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Consumer Information

Northwestern College is committed to help consumers make more informed decisions about their education options, which the U.S. Department of Education has set forth disclosure guidelines. We have assembled this information here in one easy-to-find location to make it simple for you. As always, please stop in or call the college if you have any questions about the information provided.

The Higher Education Act of 1965 (HEA), as amended by the Higher Education Opportunity Act of 2008 (HEOA), includes many disclosure and reporting requirements. A disclosure requirement is information that a postsecondary education institution is required to distribute or make available to another party, such as students or employees. A reporting requirement is information submitted to the U.S. Department of Education or other agencies. Disclosure and reporting requirements sometimes overlap. For certain topics, institutions are required to make information available to students or others and to submit information to the U.S. Department of Education.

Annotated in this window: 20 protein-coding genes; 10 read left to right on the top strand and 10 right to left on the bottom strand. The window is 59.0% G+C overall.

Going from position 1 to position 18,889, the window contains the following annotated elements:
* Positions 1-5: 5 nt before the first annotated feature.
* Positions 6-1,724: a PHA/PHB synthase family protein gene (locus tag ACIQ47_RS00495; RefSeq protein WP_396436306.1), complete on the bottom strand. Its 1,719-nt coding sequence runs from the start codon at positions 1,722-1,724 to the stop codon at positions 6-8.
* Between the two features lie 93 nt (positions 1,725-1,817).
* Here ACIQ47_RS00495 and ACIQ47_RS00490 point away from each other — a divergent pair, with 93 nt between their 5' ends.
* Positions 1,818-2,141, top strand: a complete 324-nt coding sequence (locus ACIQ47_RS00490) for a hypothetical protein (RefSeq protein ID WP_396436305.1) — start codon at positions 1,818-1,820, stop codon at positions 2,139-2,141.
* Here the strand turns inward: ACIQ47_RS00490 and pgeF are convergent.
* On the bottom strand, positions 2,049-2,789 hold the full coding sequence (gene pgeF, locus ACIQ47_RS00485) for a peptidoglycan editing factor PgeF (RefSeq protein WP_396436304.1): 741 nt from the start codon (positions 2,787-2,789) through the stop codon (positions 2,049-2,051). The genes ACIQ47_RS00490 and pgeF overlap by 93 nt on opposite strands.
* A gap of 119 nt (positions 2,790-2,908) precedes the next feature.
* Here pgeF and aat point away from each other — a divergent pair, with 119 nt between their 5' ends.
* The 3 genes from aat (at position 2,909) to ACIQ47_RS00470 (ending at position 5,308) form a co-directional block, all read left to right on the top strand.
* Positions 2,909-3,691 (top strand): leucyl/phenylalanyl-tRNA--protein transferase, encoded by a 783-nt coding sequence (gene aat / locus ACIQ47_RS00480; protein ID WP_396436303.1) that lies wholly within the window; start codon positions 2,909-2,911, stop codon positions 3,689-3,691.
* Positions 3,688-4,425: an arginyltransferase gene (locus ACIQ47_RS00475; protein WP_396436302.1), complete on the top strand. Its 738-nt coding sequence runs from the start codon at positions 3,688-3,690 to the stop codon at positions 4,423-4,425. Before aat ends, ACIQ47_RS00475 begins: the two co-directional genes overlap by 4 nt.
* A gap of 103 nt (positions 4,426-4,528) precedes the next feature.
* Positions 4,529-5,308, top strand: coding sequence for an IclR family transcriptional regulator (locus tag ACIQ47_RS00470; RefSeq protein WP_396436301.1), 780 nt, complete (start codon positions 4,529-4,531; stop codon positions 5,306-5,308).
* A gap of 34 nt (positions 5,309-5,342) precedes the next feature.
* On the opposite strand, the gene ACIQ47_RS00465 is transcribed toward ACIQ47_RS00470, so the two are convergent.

Northwestern College is committed to the principle of promoting access to information that will allow consumers such as students, parents, counselors, and legislators to make informed decisions about postsecondary education. The NC Student Hub and NC website provide a single access point to all federally mandated reports and disclosures.

General Student Disclosures

Campus Security Report and Policy

Northwestern College believes that individuals have the right to work, study, and learn in a safe and secure campus setting. The college, along with its students and employees, share the responsibility of maintaining this atmosphere by taking reasonable precautions, being vigilant, and using a common sense approach to personal safety.